The Fasting Buddha
Stone schist sculpture of emaciated Buddha
This sculpture was found by Colonel H. A. Dean at Sikri, Khyber Pakhtunkhwa, and has been roughly dated to the 2nd century CE. It has been called a Buddha by most but it would be more accurate to call it a sculpture of Siddhartha or bodhisattva. At this point in the story of the Buddha, the prince Siddhartha had been fasting for 49 days under the bodhi tree. Like the 'Fasting Buddha Shakyamuni' and 'Schist Head of the Fasting Buddha', the sculpture depicts the hardships endured by the soon to be Buddha on his path to enlightenment. The sight of his skeletal form is said to have brought tears to the eyes of his followers to this very day, making this sculpture significant beyond just Pakistan.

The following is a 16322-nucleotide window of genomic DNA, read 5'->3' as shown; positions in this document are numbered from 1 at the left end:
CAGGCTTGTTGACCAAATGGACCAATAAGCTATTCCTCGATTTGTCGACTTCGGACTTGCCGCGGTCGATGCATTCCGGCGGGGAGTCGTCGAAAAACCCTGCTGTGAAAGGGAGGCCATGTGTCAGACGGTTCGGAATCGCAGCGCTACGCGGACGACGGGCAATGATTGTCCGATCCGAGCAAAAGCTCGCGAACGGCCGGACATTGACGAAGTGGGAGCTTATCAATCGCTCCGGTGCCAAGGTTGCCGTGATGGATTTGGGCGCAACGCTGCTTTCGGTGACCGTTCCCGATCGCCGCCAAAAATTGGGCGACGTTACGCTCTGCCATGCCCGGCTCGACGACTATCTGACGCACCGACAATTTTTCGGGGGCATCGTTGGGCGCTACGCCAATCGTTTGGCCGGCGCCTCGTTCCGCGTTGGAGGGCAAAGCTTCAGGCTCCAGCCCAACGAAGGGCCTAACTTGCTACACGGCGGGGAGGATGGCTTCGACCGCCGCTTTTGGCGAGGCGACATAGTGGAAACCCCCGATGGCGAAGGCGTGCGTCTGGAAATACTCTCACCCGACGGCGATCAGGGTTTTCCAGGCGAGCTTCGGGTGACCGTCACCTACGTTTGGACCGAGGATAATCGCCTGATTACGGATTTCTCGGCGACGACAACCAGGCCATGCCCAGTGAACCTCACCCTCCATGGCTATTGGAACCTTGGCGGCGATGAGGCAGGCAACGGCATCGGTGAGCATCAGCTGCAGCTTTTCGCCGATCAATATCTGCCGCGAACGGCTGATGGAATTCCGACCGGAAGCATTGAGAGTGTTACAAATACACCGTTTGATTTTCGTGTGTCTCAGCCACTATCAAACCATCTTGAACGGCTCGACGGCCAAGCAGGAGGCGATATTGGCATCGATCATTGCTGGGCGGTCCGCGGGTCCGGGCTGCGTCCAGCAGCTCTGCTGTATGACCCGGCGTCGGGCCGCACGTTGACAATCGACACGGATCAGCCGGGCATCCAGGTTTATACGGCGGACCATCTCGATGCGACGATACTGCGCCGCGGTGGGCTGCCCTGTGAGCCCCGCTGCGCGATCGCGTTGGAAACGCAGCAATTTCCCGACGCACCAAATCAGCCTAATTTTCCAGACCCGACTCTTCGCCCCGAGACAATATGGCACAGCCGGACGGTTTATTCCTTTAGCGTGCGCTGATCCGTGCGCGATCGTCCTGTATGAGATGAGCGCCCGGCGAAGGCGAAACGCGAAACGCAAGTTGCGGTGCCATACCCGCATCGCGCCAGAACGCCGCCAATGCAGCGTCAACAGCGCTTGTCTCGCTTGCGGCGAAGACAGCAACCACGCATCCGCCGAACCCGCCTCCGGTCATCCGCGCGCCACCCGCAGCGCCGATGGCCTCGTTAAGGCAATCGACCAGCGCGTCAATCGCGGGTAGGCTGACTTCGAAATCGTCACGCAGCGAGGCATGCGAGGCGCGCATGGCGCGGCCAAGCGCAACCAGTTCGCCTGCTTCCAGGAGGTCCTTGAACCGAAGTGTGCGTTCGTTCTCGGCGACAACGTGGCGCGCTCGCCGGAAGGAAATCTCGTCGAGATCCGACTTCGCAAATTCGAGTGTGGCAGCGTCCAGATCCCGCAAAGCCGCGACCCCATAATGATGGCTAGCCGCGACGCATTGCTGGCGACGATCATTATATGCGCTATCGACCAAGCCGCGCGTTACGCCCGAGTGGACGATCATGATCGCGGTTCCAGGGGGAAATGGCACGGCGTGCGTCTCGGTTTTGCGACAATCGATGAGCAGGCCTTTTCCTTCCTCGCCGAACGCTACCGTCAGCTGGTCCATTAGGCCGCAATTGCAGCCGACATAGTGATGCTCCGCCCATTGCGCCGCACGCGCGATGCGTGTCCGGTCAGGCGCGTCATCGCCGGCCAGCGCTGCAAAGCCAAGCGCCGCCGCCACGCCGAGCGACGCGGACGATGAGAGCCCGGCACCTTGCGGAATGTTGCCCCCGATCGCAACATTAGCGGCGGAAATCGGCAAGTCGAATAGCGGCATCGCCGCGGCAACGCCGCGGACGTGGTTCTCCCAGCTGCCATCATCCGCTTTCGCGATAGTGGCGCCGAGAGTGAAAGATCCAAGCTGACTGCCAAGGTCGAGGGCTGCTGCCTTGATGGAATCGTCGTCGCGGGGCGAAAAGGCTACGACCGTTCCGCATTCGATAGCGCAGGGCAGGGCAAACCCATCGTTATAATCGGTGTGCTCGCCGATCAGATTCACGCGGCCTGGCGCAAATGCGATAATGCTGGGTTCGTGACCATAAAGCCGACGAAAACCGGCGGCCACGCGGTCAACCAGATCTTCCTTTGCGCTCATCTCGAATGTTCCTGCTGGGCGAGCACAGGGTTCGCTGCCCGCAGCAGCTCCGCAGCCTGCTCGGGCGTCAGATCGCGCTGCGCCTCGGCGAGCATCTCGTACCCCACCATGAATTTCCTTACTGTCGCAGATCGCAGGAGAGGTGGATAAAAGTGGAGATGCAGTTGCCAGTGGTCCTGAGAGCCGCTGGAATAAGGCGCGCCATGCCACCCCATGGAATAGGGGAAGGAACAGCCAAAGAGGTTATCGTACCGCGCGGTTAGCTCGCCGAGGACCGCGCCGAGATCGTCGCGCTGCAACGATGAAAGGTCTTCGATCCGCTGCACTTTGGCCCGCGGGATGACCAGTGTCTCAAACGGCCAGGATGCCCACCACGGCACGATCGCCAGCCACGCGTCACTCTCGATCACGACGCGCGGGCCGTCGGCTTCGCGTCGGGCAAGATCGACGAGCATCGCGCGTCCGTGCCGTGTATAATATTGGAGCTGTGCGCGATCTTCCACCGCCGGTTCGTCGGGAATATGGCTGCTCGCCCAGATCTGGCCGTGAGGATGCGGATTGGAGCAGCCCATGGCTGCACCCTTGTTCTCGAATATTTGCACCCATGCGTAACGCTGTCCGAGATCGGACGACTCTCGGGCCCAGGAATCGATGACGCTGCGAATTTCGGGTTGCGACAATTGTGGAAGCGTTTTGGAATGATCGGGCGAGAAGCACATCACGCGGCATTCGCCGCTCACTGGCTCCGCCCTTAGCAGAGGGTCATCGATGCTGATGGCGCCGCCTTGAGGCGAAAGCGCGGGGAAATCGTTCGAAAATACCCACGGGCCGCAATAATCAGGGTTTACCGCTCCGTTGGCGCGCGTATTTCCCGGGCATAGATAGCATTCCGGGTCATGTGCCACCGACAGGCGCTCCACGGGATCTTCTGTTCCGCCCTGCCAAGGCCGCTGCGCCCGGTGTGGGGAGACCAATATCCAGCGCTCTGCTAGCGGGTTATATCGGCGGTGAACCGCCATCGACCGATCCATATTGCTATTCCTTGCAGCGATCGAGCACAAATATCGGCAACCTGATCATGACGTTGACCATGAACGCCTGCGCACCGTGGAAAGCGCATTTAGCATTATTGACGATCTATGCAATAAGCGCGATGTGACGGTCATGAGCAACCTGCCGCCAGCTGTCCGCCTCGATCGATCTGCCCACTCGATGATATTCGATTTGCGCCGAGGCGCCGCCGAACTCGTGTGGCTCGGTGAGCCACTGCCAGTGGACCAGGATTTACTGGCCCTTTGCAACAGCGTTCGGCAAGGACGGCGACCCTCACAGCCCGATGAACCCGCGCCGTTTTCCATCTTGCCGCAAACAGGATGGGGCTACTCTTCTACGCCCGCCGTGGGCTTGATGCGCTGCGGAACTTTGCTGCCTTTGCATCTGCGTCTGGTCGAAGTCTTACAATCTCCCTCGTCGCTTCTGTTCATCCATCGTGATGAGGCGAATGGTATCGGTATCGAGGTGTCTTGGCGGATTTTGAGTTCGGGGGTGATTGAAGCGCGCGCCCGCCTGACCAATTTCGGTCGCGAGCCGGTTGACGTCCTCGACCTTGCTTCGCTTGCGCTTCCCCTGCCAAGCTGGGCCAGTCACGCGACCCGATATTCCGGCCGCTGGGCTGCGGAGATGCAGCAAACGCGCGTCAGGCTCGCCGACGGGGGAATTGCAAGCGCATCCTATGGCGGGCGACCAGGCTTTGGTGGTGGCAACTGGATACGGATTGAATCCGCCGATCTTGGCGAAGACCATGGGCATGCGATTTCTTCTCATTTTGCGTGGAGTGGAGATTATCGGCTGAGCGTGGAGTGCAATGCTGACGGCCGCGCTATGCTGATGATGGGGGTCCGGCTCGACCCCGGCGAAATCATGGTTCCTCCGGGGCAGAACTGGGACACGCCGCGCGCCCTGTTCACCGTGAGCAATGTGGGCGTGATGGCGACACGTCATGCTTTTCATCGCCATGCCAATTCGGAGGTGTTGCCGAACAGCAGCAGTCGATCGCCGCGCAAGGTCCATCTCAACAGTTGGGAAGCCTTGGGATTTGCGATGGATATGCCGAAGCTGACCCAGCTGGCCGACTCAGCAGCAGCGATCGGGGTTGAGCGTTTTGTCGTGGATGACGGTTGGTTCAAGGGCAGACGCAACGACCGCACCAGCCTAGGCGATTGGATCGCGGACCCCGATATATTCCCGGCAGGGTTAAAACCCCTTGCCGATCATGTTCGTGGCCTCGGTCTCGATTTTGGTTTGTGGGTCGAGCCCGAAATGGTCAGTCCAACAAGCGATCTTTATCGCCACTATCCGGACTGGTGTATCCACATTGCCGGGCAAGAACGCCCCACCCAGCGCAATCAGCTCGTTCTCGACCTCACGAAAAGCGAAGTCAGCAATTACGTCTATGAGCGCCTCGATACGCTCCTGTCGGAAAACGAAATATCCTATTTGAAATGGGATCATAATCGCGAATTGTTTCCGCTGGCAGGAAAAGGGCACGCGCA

The skeletal form of the Buddha is also of interest because of how anatomically accurate it is. This suggests that the artists of this time had significant knowledge of human anatomy leading to some interesting thoughts on their knowledge of science and medicine.
Currently it resides in Lahore Museum where it has been visited by Buddhist pilgrims from beyond Pakistan. Two fingers are missing on the right hand while a crack on the left arm has been widened by mistakes in the conservation effort.
The Fasting Buddha © A.Khan, 2013
Katas Raj Shiva Lingam © A. Khan 2013
Sanstone representation of Shiva from Katas Raj Temples
The Hindu heritage of Pakistan can be hard to find but ocassionally in some corners of the country you may find these phallic shaped pillars on circular, sometimes, rectangular plinths. Although many of those that remain are more commonly found in museum like settings, this example is one of the few that are still in their original setting. They are commonly made of stone and in this case sandstone.